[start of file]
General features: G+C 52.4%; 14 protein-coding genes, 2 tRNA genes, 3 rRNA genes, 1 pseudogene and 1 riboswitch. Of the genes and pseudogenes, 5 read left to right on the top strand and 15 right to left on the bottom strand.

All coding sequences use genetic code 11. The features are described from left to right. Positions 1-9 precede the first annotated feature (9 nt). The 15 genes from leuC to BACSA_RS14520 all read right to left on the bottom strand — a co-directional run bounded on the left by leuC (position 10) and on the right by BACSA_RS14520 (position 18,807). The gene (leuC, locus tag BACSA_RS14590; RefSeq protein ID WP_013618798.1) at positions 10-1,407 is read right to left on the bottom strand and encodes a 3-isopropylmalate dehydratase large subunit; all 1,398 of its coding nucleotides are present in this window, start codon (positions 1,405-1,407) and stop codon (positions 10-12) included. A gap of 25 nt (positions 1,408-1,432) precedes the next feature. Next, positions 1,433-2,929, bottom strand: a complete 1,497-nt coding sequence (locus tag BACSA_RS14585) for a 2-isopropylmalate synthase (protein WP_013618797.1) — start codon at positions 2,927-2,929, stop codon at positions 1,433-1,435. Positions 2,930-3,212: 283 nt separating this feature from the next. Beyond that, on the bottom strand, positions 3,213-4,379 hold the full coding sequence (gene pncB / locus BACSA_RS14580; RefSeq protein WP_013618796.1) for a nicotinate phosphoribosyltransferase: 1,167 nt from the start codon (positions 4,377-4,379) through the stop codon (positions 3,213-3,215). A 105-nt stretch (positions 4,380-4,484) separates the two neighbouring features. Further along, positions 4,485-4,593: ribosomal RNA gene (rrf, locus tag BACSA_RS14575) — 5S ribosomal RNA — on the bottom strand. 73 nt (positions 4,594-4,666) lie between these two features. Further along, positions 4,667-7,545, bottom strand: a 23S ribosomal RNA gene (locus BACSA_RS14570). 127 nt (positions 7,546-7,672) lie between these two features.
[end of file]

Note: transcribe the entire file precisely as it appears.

General features: G+C 52.4%; 14 protein-coding genes, 2 tRNA genes, 3 rRNA genes, 1 pseudogene and 1 riboswitch. Of the genes and pseudogenes, 5 read left to right on the top strand and 15 right to left on the bottom strand.

All coding sequences use genetic code 11. The features are described from left to right. Positions 1-9 precede the first annotated feature (9 nt). The 15 genes from leuC to BACSA_RS14520 all read right to left on the bottom strand — a co-directional run bounded on the left by leuC (position 10) and on the right by BACSA_RS14520 (position 18,807). The gene (leuC, locus tag BACSA_RS14590; RefSeq protein ID WP_013618798.1) at positions 10-1,407 is read right to left on the bottom strand and encodes a 3-isopropylmalate dehydratase large subunit; all 1,398 of its coding nucleotides are present in this window, start codon (positions 1,405-1,407) and stop codon (positions 10-12) included. A gap of 25 nt (positions 1,408-1,432) precedes the next feature. Next, positions 1,433-2,929, bottom strand: a complete 1,497-nt coding sequence (locus tag BACSA_RS14585) for a 2-isopropylmalate synthase (protein WP_013618797.1) — start codon at positions 2,927-2,929, stop codon at positions 1,433-1,435. Positions 2,930-3,212: 283 nt separating this feature from the next. Beyond that, on the bottom strand, positions 3,213-4,379 hold the full coding sequence (gene pncB / locus BACSA_RS14580; RefSeq protein WP_013618796.1) for a nicotinate phosphoribosyltransferase: 1,167 nt from the start codon (positions 4,377-4,379) through the stop codon (positions 3,213-3,215). A 105-nt stretch (positions 4,380-4,484) separates the two neighbouring features. Further along, positions 4,485-4,593: ribosomal RNA gene (rrf, locus tag BACSA_RS14575) — 5S ribosomal RNA — on the bottom strand. 73 nt (positions 4,594-4,666) lie between these two features. Further along, positions 4,667-7,545, bottom strand: a 23S ribosomal RNA gene (locus BACSA_RS14570). 127 nt (positions 7,546-7,672) lie between these two features.